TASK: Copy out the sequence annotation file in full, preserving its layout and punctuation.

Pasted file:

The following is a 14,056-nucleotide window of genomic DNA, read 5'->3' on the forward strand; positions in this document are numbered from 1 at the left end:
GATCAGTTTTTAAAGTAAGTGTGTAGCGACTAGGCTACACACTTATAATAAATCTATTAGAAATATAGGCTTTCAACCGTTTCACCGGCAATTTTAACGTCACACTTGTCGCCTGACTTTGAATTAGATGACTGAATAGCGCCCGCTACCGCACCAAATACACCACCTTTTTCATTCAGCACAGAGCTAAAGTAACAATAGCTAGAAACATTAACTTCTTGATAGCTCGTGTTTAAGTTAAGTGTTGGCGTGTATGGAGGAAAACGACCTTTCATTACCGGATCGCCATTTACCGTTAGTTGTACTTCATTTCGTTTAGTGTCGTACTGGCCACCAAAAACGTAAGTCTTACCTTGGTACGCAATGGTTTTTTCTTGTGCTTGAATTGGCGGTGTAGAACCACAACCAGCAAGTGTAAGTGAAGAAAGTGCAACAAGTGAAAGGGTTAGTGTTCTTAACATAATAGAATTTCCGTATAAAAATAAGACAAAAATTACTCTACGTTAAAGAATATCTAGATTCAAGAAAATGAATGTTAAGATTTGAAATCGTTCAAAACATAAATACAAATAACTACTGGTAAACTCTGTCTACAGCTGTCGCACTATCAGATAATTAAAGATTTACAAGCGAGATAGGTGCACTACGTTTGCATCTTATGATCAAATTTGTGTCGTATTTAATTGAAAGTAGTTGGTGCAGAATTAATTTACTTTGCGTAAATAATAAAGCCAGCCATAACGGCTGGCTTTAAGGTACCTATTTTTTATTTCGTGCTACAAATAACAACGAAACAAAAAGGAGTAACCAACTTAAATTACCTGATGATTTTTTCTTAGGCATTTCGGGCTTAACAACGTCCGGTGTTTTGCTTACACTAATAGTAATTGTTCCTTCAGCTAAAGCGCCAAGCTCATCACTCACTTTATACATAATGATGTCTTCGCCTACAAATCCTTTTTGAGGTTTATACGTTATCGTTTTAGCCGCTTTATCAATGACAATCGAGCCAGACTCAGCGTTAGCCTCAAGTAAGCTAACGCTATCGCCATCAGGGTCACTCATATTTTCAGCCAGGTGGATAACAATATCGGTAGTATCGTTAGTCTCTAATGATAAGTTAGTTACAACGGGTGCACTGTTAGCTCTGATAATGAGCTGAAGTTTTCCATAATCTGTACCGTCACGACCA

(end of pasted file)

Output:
The following is a 14,056-nucleotide window of genomic DNA, read 5'->3' on the forward strand; positions in this document are numbered from 1 at the left end:
GATCAGTTTTTAAAGTAAGTGTGTAGCGACTAGGCTACACACTTATAATAAATCTATTAGAAATATAGGCTTTCAACCGTTTCACCGGCAATTTTAACGTCACACTTGTCGCCTGACTTTGAATTAGATGACTGAATAGCGCCCGCTACCGCACCAAATACACCACCTTTTTCATTCAGCACAGAGCTAAAGTAACAATAGCTAGAAACATTAACTTCTTGATAGCTCGTGTTTAAGTTAAGTGTTGGCGTGTATGGAGGAAAACGACCTTTCATTACCGGATCGCCATTTACCGTTAGTTGTACTTCATTTCGTTTAGTGTCGTACTGGCCACCAAAAACGTAAGTCTTACCTTGGTACGCAATGGTTTTTTCTTGTGCTTGAATTGGCGGTGTAGAACCACAACCAGCAAGTGTAAGTGAAGAAAGTGCAACAAGTGAAAGGGTTAGTGTTCTTAACATAATAGAATTTCCGTATAAAAATAAGACAAAAATTACTCTACGTTAAAGAATATCTAGATTCAAGAAAATGAATGTTAAGATTTGAAATCGTTCAAAACATAAATACAAATAACTACTGGTAAACTCTGTCTACAGCTGTCGCACTATCAGATAATTAAAGATTTACAAGCGAGATAGGTGCACTACGTTTGCATCTTATGATCAAATTTGTGTCGTATTTAATTGAAAGTAGTTGGTGCAGAATTAATTTACTTTGCGTAAATAATAAAGCCAGCCATAACGGCTGGCTTTAAGGTACCTATTTTTTATTTCGTGCTACAAATAACAACGAAACAAAAAGGAGTAACCAACTTAAATTACCTGATGATTTTTTCTTAGGCATTTCGGGCTTAACAACGTCCGGTGTTTTGCTTACACTAATAGTAATTGTTCCTTCAGCTAAAGCGCCAAGCTCATCACTCACTTTATACATAATGATGTCTTCGCCTACAAATCCTTTTTGAGGTTTATACGTTATCGTTTTAGCCGCTTTATCAATGACAATCGAGCCAGACTCAGCGTTAGCCTCAAGTAAGCTAACGCTATCGCCATCAGGGTCACTCATATTTTCAGCCAGGTGGATAACAATATCGGTAGTATCGTTAGTCTCTAATGATAAGTTAGTTACAACGGGTGCACTGTTAGCTCTGATAATGAGCTGAAGTTTTCCATAATCTGTACCGTCACGACCA